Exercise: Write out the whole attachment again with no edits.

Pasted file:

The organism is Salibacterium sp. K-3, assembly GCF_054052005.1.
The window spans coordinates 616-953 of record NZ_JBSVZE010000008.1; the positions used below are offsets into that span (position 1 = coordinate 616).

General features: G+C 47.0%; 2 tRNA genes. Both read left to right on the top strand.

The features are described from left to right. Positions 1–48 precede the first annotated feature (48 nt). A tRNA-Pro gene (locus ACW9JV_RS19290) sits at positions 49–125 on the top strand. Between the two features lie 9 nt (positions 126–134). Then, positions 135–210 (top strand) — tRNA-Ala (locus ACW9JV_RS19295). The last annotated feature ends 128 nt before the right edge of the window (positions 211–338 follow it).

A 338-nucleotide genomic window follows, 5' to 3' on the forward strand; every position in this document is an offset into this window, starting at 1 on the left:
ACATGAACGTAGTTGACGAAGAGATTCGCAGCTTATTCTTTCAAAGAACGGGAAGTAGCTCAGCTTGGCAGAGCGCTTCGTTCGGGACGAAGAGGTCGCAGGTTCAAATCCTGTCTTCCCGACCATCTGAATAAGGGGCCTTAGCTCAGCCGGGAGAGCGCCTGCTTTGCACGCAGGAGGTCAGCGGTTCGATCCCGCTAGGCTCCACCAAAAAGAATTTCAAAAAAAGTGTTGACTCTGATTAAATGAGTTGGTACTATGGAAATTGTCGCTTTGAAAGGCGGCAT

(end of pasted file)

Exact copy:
The organism is Salibacterium sp. K-3, assembly GCF_054052005.1.
The window spans coordinates 616-953 of record NZ_JBSVZE010000008.1; the positions used below are offsets into that span (position 1 = coordinate 616).

General features: G+C 47.0%; 2 tRNA genes. Both read left to right on the top strand.

The features are described from left to right. Positions 1–48 precede the first annotated feature (48 nt). A tRNA-Pro gene (locus ACW9JV_RS19290) sits at positions 49–125 on the top strand. Between the two features lie 9 nt (positions 126–134). Then, positions 135–210 (top strand) — tRNA-Ala (locus ACW9JV_RS19295). The last annotated feature ends 128 nt before the right edge of the window (positions 211–338 follow it).

A 338-nucleotide genomic window follows, 5' to 3' on the forward strand; every position in this document is an offset into this window, starting at 1 on the left:
ACATGAACGTAGTTGACGAAGAGATTCGCAGCTTATTCTTTCAAAGAACGGGAAGTAGCTCAGCTTGGCAGAGCGCTTCGTTCGGGACGAAGAGGTCGCAGGTTCAAATCCTGTCTTCCCGACCATCTGAATAAGGGGCCTTAGCTCAGCCGGGAGAGCGCCTGCTTTGCACGCAGGAGGTCAGCGGTTCGATCCCGCTAGGCTCCACCAAAAAGAATTTCAAAAAAAGTGTTGACTCTGATTAAATGAGTTGGTACTATGGAAATTGTCGCTTTGAAAGGCGGCAT